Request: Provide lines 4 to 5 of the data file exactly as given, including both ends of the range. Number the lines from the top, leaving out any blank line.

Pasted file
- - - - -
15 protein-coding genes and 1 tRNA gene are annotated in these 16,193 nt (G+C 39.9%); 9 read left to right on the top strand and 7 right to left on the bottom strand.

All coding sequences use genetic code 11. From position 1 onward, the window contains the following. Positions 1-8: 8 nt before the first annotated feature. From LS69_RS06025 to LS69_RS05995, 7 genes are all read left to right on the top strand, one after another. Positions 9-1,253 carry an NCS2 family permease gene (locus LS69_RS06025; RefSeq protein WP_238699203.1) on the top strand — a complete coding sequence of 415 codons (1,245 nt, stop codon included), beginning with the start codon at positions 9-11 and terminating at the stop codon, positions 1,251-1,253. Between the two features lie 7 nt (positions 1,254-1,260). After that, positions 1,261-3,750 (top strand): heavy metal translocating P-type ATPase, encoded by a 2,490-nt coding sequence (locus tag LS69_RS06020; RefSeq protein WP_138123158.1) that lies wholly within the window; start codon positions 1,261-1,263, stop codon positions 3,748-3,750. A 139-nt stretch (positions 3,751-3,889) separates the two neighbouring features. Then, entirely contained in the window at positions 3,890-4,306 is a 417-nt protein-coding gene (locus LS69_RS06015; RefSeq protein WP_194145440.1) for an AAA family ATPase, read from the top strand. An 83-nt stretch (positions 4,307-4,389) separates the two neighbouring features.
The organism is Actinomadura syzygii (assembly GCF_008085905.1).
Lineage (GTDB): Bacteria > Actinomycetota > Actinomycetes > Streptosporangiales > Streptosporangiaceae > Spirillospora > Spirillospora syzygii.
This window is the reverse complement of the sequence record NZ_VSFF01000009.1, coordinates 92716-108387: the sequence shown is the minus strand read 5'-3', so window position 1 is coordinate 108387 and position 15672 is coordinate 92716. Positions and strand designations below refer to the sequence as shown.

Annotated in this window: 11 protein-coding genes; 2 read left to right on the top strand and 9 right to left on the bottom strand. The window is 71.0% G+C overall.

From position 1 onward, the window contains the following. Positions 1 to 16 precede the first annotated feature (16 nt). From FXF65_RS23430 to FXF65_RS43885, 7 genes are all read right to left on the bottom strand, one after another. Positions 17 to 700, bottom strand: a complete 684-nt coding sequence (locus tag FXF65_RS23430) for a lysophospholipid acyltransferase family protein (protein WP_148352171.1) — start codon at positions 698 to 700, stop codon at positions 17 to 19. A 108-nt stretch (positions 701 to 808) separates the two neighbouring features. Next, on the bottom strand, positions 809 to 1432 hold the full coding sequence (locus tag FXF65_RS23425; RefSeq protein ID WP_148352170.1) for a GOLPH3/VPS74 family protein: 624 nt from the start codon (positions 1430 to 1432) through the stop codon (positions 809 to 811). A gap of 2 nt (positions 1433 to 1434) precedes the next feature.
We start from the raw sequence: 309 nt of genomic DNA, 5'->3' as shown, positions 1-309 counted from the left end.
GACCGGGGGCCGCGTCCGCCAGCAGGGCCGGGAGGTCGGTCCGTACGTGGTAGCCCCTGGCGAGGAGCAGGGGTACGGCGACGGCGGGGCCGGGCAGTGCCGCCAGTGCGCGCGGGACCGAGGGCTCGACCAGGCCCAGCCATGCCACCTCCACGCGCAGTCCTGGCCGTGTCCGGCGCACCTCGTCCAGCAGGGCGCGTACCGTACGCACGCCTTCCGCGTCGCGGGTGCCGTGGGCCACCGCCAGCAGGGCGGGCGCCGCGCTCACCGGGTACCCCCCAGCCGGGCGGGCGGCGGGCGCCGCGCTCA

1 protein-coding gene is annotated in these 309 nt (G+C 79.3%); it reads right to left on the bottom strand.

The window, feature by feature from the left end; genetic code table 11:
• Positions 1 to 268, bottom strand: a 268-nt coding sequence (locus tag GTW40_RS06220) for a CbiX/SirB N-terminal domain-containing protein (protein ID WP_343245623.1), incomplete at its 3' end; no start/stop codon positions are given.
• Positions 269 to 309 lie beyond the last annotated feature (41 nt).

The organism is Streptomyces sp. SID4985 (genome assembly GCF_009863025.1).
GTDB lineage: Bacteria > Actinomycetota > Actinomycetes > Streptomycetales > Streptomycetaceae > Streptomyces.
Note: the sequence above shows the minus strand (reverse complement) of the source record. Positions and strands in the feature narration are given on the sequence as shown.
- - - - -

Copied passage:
Lineage (GTDB): Bacteria > Actinomycetota > Actinomycetes > Streptosporangiales > Streptosporangiaceae > Spirillospora > Spirillospora syzygii.
This window is the reverse complement of the sequence record NZ_VSFF01000009.1, coordinates 92716-108387: the sequence shown is the minus strand read 5'-3', so window position 1 is coordinate 108387 and position 15672 is coordinate 92716. Positions and strand designations below refer to the sequence as shown.